Tuesday, March 4, 2008

Self Dependent Problem Solving

Every once in awhile I am faced with a complex problem that seems to overwhelming to address. I am often able to find the solution by employing a few strategies each stemming from the other. The first strategy involves breaking the problem down into smaller more manageable components. I do this by asking simple questions related to the problem. This breaks the problem apart and allow correlations to be made.  It also provides the foundation to maneuver through the more complex components.

Even though the foundation is being set during this part of the process it is almost inevitable that you will find a point where you become stuck. When I get to this point I simply do an Uber-Breakdown of the issue I am trying to tackle, it is important to keep the mind moving. I look at the basics of my knowledge and answer the most basic of question I can come up with. Often this not only jogs my mind but it brings to light some of the more complex issues that I have not developed fully. This has even lead me directly to the solution. A quick note if you have writer's block this exercise will get your mind rolling enough to get you out of the snow.

Once, I have addressed and solved all of the different components I've laid I can find myself in a very discouraging point. No solution. From my experience this is a result of one of two situations. Like always I will address the lesser of the two evils first. Basically, you have a bunch of solutions that you are pretty certain play into the larger solution but it is proving difficult to put them together. Basically, you are sitting in front of a jigsaw puzzle. It is best to approach this by putting the pieces that most naturally fit together first. In an actual puzzle these pieces would be the edges. Then you simply build toward the middle. During this process I often find that I was having problems because a few pieces of the puzzle had fallen to the floor and I simply needed to pick them up to put my solution together. By placing the components together without fully addressing the solution you will allow yourself the ability to find the issues that were in the problem that you had forgotten to address or did not realize were a part of the problem. Once, this process is started it won't be long until you have arrived at the solution unless the second scenario is occurring.

On to the second and potentially more frustrating but also more rewarding stumbling block of the problem solving process. Finding that you lack the knowledge to come upon the solution. This is like being able to see your destination across a canyon and not quite having enough material to build the bridge to get to where you are going.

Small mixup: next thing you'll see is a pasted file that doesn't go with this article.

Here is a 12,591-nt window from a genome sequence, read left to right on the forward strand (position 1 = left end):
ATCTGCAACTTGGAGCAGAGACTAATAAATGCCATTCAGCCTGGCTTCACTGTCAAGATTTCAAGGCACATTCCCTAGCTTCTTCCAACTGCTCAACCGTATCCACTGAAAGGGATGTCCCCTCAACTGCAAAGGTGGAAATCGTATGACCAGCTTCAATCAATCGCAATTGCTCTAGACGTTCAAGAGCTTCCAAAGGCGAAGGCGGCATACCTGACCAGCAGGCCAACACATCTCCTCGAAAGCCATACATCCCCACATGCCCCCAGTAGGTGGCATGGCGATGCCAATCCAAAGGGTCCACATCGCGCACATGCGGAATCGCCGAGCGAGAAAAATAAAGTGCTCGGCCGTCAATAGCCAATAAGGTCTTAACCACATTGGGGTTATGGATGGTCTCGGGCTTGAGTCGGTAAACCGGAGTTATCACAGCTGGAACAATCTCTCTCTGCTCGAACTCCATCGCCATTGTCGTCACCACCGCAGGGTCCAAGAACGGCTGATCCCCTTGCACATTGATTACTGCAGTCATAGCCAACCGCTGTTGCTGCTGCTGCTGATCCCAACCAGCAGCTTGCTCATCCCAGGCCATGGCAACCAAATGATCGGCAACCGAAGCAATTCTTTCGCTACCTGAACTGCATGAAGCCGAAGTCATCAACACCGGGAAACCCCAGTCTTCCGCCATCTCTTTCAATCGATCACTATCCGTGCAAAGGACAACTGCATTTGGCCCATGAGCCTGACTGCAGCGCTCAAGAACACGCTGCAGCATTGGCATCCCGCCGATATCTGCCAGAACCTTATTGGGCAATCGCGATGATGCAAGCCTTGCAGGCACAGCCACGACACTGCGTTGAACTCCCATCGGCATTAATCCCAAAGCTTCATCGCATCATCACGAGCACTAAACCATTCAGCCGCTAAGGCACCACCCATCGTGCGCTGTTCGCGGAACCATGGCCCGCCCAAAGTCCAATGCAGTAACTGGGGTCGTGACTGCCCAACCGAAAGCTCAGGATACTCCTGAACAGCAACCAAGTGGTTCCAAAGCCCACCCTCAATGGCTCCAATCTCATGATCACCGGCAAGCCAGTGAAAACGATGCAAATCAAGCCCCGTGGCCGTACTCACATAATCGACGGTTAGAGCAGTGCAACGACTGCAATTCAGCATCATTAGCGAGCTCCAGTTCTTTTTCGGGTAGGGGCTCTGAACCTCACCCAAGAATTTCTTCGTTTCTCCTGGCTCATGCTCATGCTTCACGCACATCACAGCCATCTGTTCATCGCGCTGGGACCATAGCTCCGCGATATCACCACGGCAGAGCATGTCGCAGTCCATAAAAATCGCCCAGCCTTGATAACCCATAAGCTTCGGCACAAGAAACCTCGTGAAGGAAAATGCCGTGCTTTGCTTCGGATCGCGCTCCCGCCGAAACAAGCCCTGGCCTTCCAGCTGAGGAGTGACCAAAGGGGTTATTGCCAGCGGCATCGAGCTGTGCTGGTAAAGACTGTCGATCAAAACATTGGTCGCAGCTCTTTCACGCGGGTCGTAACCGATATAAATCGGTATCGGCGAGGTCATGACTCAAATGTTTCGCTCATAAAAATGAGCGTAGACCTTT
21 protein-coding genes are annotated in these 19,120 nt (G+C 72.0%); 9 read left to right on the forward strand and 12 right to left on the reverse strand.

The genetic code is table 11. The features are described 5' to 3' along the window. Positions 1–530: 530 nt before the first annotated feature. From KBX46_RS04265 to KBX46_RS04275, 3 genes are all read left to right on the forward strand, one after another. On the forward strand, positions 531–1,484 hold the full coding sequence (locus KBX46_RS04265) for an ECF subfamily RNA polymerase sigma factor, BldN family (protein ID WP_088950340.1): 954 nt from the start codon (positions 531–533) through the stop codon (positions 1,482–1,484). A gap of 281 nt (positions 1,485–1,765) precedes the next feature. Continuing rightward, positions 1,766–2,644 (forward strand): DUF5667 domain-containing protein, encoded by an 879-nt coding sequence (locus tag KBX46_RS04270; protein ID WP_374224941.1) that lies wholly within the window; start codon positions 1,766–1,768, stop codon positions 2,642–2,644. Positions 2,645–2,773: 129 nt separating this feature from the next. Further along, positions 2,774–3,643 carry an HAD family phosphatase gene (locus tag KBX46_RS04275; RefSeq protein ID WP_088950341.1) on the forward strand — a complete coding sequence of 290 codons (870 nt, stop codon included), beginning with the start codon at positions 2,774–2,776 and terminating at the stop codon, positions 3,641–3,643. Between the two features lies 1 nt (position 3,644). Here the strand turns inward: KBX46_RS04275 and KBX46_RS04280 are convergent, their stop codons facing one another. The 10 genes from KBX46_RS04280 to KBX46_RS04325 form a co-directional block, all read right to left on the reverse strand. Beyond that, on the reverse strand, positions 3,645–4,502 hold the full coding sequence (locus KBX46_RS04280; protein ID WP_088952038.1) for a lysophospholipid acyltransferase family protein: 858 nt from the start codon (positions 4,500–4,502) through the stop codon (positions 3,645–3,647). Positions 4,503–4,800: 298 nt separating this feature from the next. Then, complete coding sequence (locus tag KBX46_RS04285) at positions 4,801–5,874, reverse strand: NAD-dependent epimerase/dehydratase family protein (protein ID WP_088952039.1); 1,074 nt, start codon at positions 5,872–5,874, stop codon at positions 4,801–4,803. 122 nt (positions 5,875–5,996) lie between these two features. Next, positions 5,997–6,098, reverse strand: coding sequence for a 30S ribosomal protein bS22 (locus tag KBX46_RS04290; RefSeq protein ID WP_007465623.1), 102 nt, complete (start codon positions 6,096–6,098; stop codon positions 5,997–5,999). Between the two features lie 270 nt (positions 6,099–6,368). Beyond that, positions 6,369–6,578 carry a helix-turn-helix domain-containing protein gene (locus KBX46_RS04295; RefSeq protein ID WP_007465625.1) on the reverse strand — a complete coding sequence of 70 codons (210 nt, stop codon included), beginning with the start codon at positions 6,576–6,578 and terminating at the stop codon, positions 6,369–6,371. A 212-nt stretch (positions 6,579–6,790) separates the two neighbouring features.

However, you are in a unique position because you have pre-assembled several of the pieces to build the bridge. Now simply assemble the pieces in a similar fashion to how you would have built the puzzle. Eventually, you will find yourself at the edge of the bridge without any more material to approach the gap before you and your solution. The dilemma here is that you may have to discover new materials that will allow you to extend your bridge.  In other words it is time to learn. You do have to determine whether someone else can help provide guidance or if you simply can learn more on your own to get you to where you are going.

If you find that no one can help or your simply stubborn and want to forge forward this next strategy is for you. You now stand at the edge of not a bridge but of discovery. It is important to understand that to extend the bridge towards your goal you must discover new knowledge that you have not been taught. You have to think creatively to come up with theories and test them. At first make sure you use solid concepts and do not venture to far from your knowledge base. It can be discouraging to find that you have done a lot of work only to build a tangent that leads no where and collapses. As you get closer and closer to reaching your goal explore more and more radical concepts that will allow you to achieve your desired solution.  Try to do the minimum amount of work before presenting a new test.

The basic principle of each strategy is to build to the complex through simplicity.

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